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Central Bank Signals Inflation Concerns

The Central Bank on Friday signaled that it had become more concerned about inflation, saying a drought may affect prices until next fall, in what may be the first sign of a shift toward eventual rises in interest rates.

Inflation could reach 8 percent this year, Central Bank Chairman Sergei Ignatyev said in the first major public address by the regulator since a severe drought killed a third of Russia's harvest, pushing up prices for key foods.

"The very unfavorable weather conditions of this summer may have a significant, if time-limited, impact on inflation. By next fall, this impact may be fully exhausted," Ignatyev said.

Ignatyev's prognosis for inflation suggests that the drought's impact on prices is deeper than thought. At the start of September, the Central Bank still had expected 2010 inflation to be about 7 percent.

It also suggests that, if the refinancing rate is not raised from the current record low of 7.75 percent, real rates will dip into negative territory by the year's end, something that the Central Bank previously said it would seek to avoid.

The bank is next due to meet on rates Sept. 28.

"In the current conditions, the chances that the Central Bank may start to increase rates are growing," said Anna Bogdyukevich, an analyst at Gazprombank.

"I do not think that the Central Bank's policy will change next week," Bogdyukevich said. "But in late November or December, it is possible. We think that a hike of 25 basis points is possible this year," she added.

On Friday, Ignatyev made no comment on future interest rates, but he did not repeat the bank's line from late August and early September that rates would likely remain on hold in coming months. Economists have estimated that the prolonged drought, which was accompanied by wildfires that smothered Moscow in smog and burned down thousands of homes in the regions, will knock about a percentage point off economic growth this year. Gross domestic product growth is now expected to be 4 percent after a sharp contraction in 2009.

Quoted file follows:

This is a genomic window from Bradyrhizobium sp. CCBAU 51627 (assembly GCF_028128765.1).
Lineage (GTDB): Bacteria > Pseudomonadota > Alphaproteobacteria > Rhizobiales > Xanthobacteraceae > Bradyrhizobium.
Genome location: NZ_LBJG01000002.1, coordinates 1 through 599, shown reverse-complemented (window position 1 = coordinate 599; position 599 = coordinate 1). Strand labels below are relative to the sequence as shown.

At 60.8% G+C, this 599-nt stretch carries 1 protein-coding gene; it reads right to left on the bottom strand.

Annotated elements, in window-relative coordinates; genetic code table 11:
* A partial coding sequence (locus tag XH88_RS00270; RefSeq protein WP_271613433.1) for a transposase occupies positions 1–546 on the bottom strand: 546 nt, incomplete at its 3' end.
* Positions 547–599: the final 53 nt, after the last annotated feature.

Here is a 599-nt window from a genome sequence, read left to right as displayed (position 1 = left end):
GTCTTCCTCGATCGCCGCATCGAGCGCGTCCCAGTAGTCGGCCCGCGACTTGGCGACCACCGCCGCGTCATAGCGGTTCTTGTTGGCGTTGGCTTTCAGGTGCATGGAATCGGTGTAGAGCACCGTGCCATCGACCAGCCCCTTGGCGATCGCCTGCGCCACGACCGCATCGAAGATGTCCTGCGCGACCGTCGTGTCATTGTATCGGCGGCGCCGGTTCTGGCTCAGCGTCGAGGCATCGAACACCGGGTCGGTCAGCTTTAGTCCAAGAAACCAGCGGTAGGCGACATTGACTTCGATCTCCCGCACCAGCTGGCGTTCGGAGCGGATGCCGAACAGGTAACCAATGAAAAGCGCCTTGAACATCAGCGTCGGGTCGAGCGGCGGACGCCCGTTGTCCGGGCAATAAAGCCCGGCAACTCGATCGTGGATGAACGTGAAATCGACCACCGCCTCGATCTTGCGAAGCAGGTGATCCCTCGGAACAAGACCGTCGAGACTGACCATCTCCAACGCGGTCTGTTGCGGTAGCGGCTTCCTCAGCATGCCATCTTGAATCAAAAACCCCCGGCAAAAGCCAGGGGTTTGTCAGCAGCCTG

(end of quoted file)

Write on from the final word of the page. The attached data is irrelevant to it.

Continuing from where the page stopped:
Any potential rate hikes could help slow the weakness in the ruble, which slumped to multimonth lows last week.

"Among reasons for some ruble weakening, I would name the trend for a smaller current account surplus as a result of fast import growth. In the last few days, speculative factors have played a role," Ignatyev said.

He reiterated that the Central Bank does not have a specific target for the ruble but intervenes to reduce volatility.

"In the last few months, the Central Bank's currency interventions were insignificant," he said, adding that in the first 22 days of September, it had sold about $600 million.

The ruble closed down versus the dollar Friday, coming in at 30.73, or a decrease of 0.8 percent.

A weak ruble could further add to inflationary pressures by pushing up the cost of imports, although such price increases may cool overall demand for the same goods.

On the flip side, the ruble's stabilization during the summer months and a recent reversal may help tame the growth of money supply.

Ignatyev blamed money supply growth on "the large-scale purchases of foreign currency" by the Central Bank earlier this year, which has now reversed because of ruble weakness.

The other liquidity boost ― from the government spending its Reserve Fund to plug the budget deficit ― also has halted.

"The Finance Ministry has started using domestic borrowings more widely to cover the deficit, which we welcome in every way," Ignatyev said.

"Thus, in coming months we expect a slowdown in money supply growth," he said, noting that for now, the fast growth of money supply is adding to inflation risks.

The Central Bank's support for increased government borrowing could be one reason why it delays rate hikes, said Vladimir Osakovsky, an analyst at UniCredit.

The Finance Ministry "is amid aggressive domestic borrowing that's going well, and the government is really vulnerable in this [borrowing] to adverse movements in rates," he said.

Osakovsky said "the next rate movement will be upwards, that's for sure, but that will not happen before 2011 — possibly early 2011."

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